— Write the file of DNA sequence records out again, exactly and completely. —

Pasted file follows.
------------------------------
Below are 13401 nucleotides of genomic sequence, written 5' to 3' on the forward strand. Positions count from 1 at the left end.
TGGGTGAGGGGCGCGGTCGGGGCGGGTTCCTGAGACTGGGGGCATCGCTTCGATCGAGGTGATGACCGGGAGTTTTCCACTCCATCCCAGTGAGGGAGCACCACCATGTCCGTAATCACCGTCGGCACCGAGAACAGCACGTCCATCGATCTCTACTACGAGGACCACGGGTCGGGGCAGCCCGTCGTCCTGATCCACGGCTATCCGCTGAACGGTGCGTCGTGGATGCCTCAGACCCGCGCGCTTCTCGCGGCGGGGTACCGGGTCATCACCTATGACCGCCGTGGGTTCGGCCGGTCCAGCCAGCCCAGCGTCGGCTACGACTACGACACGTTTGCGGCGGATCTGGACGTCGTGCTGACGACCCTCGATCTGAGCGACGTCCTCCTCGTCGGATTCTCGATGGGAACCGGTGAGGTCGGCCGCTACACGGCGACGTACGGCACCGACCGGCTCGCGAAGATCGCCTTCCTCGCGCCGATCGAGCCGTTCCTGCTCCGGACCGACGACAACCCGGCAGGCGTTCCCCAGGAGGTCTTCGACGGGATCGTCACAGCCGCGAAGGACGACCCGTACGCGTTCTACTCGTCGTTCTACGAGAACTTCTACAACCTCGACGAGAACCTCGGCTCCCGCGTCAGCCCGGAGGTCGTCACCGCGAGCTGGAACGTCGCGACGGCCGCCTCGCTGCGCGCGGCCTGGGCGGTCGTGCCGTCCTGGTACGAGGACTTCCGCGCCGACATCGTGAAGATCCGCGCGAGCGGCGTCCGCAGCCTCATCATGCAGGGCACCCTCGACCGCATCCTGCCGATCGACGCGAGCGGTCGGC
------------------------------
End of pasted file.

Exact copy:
Below are 13401 nucleotides of genomic sequence, written 5' to 3' on the forward strand. Positions count from 1 at the left end.
TGGGTGAGGGGCGCGGTCGGGGCGGGTTCCTGAGACTGGGGGCATCGCTTCGATCGAGGTGATGACCGGGAGTTTTCCACTCCATCCCAGTGAGGGAGCACCACCATGTCCGTAATCACCGTCGGCACCGAGAACAGCACGTCCATCGATCTCTACTACGAGGACCACGGGTCGGGGCAGCCCGTCGTCCTGATCCACGGCTATCCGCTGAACGGTGCGTCGTGGATGCCTCAGACCCGCGCGCTTCTCGCGGCGGGGTACCGGGTCATCACCTATGACCGCCGTGGGTTCGGCCGGTCCAGCCAGCCCAGCGTCGGCTACGACTACGACACGTTTGCGGCGGATCTGGACGTCGTGCTGACGACCCTCGATCTGAGCGACGTCCTCCTCGTCGGATTCTCGATGGGAACCGGTGAGGTCGGCCGCTACACGGCGACGTACGGCACCGACCGGCTCGCGAAGATCGCCTTCCTCGCGCCGATCGAGCCGTTCCTGCTCCGGACCGACGACAACCCGGCAGGCGTTCCCCAGGAGGTCTTCGACGGGATCGTCACAGCCGCGAAGGACGACCCGTACGCGTTCTACTCGTCGTTCTACGAGAACTTCTACAACCTCGACGAGAACCTCGGCTCCCGCGTCAGCCCGGAGGTCGTCACCGCGAGCTGGAACGTCGCGACGGCCGCCTCGCTGCGCGCGGCCTGGGCGGTCGTGCCGTCCTGGTACGAGGACTTCCGCGCCGACATCGTGAAGATCCGCGCGAGCGGCGTCCGCAGCCTCATCATGCAGGGCACCCTCGACCGCATCCTGCCGATCGACGCGAGCGGTCGGC